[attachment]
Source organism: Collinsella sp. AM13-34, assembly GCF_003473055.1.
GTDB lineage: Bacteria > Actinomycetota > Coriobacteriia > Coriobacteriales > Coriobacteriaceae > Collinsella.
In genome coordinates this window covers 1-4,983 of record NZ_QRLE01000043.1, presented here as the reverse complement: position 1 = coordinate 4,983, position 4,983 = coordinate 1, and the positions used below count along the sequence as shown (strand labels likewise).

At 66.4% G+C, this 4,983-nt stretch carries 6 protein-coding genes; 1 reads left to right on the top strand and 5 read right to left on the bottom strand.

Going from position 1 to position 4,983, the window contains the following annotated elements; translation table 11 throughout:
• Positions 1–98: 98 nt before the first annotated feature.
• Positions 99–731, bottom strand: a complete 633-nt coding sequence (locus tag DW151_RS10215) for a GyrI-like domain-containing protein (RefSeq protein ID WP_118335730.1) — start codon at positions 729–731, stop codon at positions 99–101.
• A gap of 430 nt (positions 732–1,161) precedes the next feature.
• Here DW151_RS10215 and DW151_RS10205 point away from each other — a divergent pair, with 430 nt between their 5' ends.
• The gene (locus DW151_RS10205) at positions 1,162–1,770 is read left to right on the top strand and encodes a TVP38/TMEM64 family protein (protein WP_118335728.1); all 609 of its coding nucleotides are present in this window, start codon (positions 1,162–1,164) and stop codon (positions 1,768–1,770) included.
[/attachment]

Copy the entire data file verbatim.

Source organism: Collinsella sp. AM13-34, assembly GCF_003473055.1.
GTDB lineage: Bacteria > Actinomycetota > Coriobacteriia > Coriobacteriales > Coriobacteriaceae > Collinsella.
In genome coordinates this window covers 1-4,983 of record NZ_QRLE01000043.1, presented here as the reverse complement: position 1 = coordinate 4,983, position 4,983 = coordinate 1, and the positions used below count along the sequence as shown (strand labels likewise).

At 66.4% G+C, this 4,983-nt stretch carries 6 protein-coding genes; 1 reads left to right on the top strand and 5 read right to left on the bottom strand.

Going from position 1 to position 4,983, the window contains the following annotated elements; translation table 11 throughout:
• Positions 1–98: 98 nt before the first annotated feature.
• Positions 99–731, bottom strand: a complete 633-nt coding sequence (locus tag DW151_RS10215) for a GyrI-like domain-containing protein (RefSeq protein ID WP_118335730.1) — start codon at positions 729–731, stop codon at positions 99–101.
• A gap of 430 nt (positions 732–1,161) precedes the next feature.
• Here DW151_RS10215 and DW151_RS10205 point away from each other — a divergent pair, with 430 nt between their 5' ends.
• The gene (locus DW151_RS10205) at positions 1,162–1,770 is read left to right on the top strand and encodes a TVP38/TMEM64 family protein (protein WP_118335728.1); all 609 of its coding nucleotides are present in this window, start codon (positions 1,162–1,164) and stop codon (positions 1,768–1,770) included.